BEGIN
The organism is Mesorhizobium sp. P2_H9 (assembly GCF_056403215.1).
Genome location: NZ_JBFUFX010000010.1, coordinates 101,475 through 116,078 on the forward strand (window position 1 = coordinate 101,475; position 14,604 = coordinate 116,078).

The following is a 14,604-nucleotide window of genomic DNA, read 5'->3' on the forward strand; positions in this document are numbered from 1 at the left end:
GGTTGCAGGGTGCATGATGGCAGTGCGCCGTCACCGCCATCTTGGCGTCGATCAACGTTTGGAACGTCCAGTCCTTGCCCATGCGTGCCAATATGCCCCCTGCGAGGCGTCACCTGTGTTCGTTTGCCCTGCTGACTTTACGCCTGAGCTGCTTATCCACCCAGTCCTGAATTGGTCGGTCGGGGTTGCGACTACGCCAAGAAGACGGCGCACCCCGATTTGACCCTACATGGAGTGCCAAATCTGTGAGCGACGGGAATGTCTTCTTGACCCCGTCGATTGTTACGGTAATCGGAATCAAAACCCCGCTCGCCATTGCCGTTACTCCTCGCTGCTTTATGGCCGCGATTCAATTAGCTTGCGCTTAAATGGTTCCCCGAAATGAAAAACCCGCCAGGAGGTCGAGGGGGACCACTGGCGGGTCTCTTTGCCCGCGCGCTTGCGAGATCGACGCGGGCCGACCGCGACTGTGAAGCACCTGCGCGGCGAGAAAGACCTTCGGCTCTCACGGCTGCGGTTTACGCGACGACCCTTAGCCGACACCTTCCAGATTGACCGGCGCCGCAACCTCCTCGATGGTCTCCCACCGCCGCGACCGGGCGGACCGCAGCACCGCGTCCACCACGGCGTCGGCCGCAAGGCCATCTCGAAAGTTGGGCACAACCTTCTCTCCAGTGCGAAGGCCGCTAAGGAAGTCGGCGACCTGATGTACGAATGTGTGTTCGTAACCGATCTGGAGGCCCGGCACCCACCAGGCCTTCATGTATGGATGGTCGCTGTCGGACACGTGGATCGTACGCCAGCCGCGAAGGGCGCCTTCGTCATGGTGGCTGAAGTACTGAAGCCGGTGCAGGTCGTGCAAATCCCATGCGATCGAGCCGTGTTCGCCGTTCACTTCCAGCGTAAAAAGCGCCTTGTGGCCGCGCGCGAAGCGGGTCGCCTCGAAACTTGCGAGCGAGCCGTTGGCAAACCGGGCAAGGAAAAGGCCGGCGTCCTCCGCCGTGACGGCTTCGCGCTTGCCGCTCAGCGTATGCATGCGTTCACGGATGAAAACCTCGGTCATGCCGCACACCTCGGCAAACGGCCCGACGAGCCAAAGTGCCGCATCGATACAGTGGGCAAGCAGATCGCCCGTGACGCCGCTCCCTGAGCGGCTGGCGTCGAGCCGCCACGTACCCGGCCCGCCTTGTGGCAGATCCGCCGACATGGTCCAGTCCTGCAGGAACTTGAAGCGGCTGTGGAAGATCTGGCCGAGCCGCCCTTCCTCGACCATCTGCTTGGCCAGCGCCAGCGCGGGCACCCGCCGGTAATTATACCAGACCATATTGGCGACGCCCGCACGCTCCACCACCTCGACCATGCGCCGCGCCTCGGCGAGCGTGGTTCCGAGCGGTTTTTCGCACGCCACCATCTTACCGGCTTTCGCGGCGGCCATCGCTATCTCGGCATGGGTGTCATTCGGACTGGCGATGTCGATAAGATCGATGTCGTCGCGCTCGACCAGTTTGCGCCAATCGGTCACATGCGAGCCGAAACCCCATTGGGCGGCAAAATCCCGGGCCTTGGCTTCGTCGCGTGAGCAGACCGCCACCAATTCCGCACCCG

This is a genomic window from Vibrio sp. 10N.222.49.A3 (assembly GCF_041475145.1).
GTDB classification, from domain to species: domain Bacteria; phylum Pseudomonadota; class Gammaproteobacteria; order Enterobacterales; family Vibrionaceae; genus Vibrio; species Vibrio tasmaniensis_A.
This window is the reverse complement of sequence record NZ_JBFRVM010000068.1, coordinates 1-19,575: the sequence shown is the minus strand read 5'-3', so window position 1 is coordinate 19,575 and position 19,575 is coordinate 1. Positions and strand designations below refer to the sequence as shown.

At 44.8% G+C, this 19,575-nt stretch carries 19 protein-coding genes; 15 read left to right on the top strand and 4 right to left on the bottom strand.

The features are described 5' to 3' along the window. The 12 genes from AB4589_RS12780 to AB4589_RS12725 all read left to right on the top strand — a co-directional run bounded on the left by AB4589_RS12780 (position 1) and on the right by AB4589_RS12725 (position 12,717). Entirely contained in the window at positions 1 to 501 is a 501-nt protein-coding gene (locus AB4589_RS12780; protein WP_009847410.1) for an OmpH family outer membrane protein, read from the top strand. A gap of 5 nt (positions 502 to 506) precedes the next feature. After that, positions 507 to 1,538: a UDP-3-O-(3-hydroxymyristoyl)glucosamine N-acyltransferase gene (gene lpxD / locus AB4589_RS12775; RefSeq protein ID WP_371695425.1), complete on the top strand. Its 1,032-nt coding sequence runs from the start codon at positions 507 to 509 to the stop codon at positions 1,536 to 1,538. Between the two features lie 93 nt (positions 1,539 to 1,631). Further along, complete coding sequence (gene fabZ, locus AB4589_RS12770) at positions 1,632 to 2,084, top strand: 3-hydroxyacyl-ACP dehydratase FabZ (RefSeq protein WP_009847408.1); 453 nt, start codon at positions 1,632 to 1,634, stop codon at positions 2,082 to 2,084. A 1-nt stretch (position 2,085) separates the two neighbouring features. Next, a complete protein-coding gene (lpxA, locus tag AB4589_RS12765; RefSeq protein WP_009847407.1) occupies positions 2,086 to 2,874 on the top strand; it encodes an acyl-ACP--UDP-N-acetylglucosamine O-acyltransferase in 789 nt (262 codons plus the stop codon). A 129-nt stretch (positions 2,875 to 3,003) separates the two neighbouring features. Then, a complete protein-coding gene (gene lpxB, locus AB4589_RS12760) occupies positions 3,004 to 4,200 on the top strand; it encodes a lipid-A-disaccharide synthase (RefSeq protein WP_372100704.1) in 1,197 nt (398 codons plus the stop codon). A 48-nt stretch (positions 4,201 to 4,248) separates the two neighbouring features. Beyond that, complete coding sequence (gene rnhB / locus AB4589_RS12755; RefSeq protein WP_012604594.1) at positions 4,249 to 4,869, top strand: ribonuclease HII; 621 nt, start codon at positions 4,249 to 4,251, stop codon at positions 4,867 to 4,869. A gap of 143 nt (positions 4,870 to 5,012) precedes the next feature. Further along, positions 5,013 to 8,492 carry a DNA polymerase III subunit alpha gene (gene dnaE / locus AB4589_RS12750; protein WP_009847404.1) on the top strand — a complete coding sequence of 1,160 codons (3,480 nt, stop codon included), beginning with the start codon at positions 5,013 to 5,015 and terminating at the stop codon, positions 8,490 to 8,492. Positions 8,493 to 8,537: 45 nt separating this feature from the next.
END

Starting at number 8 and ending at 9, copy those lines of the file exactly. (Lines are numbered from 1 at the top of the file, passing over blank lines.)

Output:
At 44.8% G+C, this 19,575-nt stretch carries 19 protein-coding genes; 15 read left to right on the top strand and 4 right to left on the bottom strand.

The features are described 5' to 3' along the window. The 12 genes from AB4589_RS12780 to AB4589_RS12725 all read left to right on the top strand — a co-directional run bounded on the left by AB4589_RS12780 (position 1) and on the right by AB4589_RS12725 (position 12,717). Entirely contained in the window at positions 1 to 501 is a 501-nt protein-coding gene (locus AB4589_RS12780; protein WP_009847410.1) for an OmpH family outer membrane protein, read from the top strand. A gap of 5 nt (positions 502 to 506) precedes the next feature. After that, positions 507 to 1,538: a UDP-3-O-(3-hydroxymyristoyl)glucosamine N-acyltransferase gene (gene lpxD / locus AB4589_RS12775; RefSeq protein ID WP_371695425.1), complete on the top strand. Its 1,032-nt coding sequence runs from the start codon at positions 507 to 509 to the stop codon at positions 1,536 to 1,538. Between the two features lie 93 nt (positions 1,539 to 1,631). Further along, complete coding sequence (gene fabZ, locus AB4589_RS12770) at positions 1,632 to 2,084, top strand: 3-hydroxyacyl-ACP dehydratase FabZ (RefSeq protein WP_009847408.1); 453 nt, start codon at positions 1,632 to 1,634, stop codon at positions 2,082 to 2,084. A 1-nt stretch (position 2,085) separates the two neighbouring features. Next, a complete protein-coding gene (lpxA, locus tag AB4589_RS12765; RefSeq protein WP_009847407.1) occupies positions 2,086 to 2,874 on the top strand; it encodes an acyl-ACP--UDP-N-acetylglucosamine O-acyltransferase in 789 nt (262 codons plus the stop codon). A 129-nt stretch (positions 2,875 to 3,003) separates the two neighbouring features. Then, a complete protein-coding gene (gene lpxB, locus AB4589_RS12760) occupies positions 3,004 to 4,200 on the top strand; it encodes a lipid-A-disaccharide synthase (RefSeq protein WP_372100704.1) in 1,197 nt (398 codons plus the stop codon). A 48-nt stretch (positions 4,201 to 4,248) separates the two neighbouring features. Beyond that, complete coding sequence (gene rnhB / locus AB4589_RS12755; RefSeq protein WP_012604594.1) at positions 4,249 to 4,869, top strand: ribonuclease HII; 621 nt, start codon at positions 4,249 to 4,251, stop codon at positions 4,867 to 4,869. A gap of 143 nt (positions 4,870 to 5,012) precedes the next feature. Further along, positions 5,013 to 8,492 carry a DNA polymerase III subunit alpha gene (gene dnaE / locus AB4589_RS12750; protein WP_009847404.1) on the top strand — a complete coding sequence of 1,160 codons (3,480 nt, stop codon included), beginning with the start codon at positions 5,013 to 5,015 and terminating at the stop codon, positions 8,490 to 8,492. Positions 8,493 to 8,537: 45 nt separating this feature from the next.